Wilhelmine Amalia of Brunswick-Lüneburg
Wilhelmine Amalia of Brunswick-Lüneburg was Holy Roman Empress, Queen of the Germans, Queen of Hungary, Queen of Bohemia, Archduchess consort of Austria etc. as the spouse of Joseph I, Holy Roman Emperor. Wilhelmine Amalia was the youngest daughter of John Frederick, Duke of Brunswick-Lüneburg, Princess Benedicta Henrietta of the Palatinate, her two surviving sisters were Charlotte Felicitas, who married the Duke of Modena, Henriette Marie, who never married. Wilhelmina was given a Catholic education by her great-aunt Louise Holladine at the convent of Maubuisson, did not return to Hanover until she was 20 years old, in 1693. Early on, the Holy Roman Empress Eleonor Magdalene of the Palatinate-Neuburg decided that Wilhelmina Amalia would be her daughter-in-law. Prince Salm was instrumental in speaking for her candidacy; the adviser of Eleonor, Marco d'Aviano, had convinced her that Wilhelmine Amalia, being pious and older than Joseph, could act as a tempering influence and discontinue his sex life outside of marriage, to Leopold, he claimed that he had a vision that the pair would be happy.
She was subjected to medical examination to establish if she was fertile, though she was senior to Joseph, to her disadvantage, it was decided that her mental maturity would benefit fertilization. As a result, on 24 February 1699, she married Eleonor's son, Archduke Joseph, the heir of Emperor Leopold I. At their wedding, the opera Hercule and Hebe by Reinhard Keiser was performed. Upon Joseph's election as Emperor in 1705, she became Empress of the Holy Roman Empire, she had three children: Archduchess Maria Josepha. Her relationship with her husband was described as happy, but it soon deteriorated. Joseph had a long line of mistresses, both servants and nobles, such as Princess Dorothea Porcia, born Countess von und zu Daun, his hunting companion Count Johann Philip von Lamberg provided him with lovers, he had a long term relationship with Countess Marianne Pálffy, who became his official mistress. This was a scandal, as official mistresses had not been a custom at the Austrian court, both Wilhelmine Amalia and the pope protested.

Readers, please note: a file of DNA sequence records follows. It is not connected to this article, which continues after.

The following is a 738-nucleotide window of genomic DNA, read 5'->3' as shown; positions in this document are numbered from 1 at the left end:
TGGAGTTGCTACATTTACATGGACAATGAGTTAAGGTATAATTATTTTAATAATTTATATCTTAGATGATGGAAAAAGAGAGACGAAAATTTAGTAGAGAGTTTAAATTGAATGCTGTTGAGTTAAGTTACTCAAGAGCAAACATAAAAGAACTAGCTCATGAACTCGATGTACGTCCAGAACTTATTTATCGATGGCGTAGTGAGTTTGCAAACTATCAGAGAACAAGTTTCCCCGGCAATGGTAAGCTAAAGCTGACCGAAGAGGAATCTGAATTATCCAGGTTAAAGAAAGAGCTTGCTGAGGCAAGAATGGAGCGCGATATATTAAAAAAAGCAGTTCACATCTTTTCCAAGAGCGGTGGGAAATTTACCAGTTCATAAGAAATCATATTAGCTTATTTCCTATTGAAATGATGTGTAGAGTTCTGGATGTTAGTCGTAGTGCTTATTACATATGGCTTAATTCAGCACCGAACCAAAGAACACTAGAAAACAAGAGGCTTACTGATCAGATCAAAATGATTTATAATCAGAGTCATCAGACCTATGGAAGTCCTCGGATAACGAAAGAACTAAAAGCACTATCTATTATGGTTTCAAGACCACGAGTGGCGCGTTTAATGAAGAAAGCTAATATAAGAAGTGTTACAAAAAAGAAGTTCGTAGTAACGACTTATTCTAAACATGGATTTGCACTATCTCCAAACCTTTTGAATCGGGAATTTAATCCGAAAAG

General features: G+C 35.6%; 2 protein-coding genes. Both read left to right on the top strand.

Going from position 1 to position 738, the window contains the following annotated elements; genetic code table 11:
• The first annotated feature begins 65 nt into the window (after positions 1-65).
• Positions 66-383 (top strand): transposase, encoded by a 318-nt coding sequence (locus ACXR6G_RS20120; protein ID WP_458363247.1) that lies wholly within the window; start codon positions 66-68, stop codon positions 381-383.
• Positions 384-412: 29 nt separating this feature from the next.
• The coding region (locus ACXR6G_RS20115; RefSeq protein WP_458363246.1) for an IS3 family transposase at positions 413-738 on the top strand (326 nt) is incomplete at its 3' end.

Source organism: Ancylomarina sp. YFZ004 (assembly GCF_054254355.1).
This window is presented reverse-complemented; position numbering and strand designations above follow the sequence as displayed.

Her mother-in-law supported her, scolding Joseph and placed his procurers in prison, but after he became emperor, nothing could be done. He had no surviving male heir with his spouse. In 1704, Joseph contracted a venereal disease from the daughter of a gardener, passed the disease to his wife; because of the prudishness of the Austrian court, she did not know what had happened to her and blamed herself for the infection. It has been suggested that this condition was the reason for the failure of the Empress to produce more children after the birth of her second daughter. Without male heirs, a crisis developed in regards to the imperial succession; as empress, Wilhelmine Amalia as well as her successor were described as accomplished in music, discretion and diligence, was regarded to fulfill her representational role as empress well both within the Spanish court protocol of hunting and balls and amateur theater as well as the religious devotion days of pietas austriaca. Joseph did not allow her any political influence what so and kept her outside of state affairs as he did his mother and mistress Marianne Pàlffy, but she was described as intelligent and self-sufficient and she established political connections among the ministers her relative Prince Salm, whom she supported when he promoted the interests of the Holy German Empire against Austria.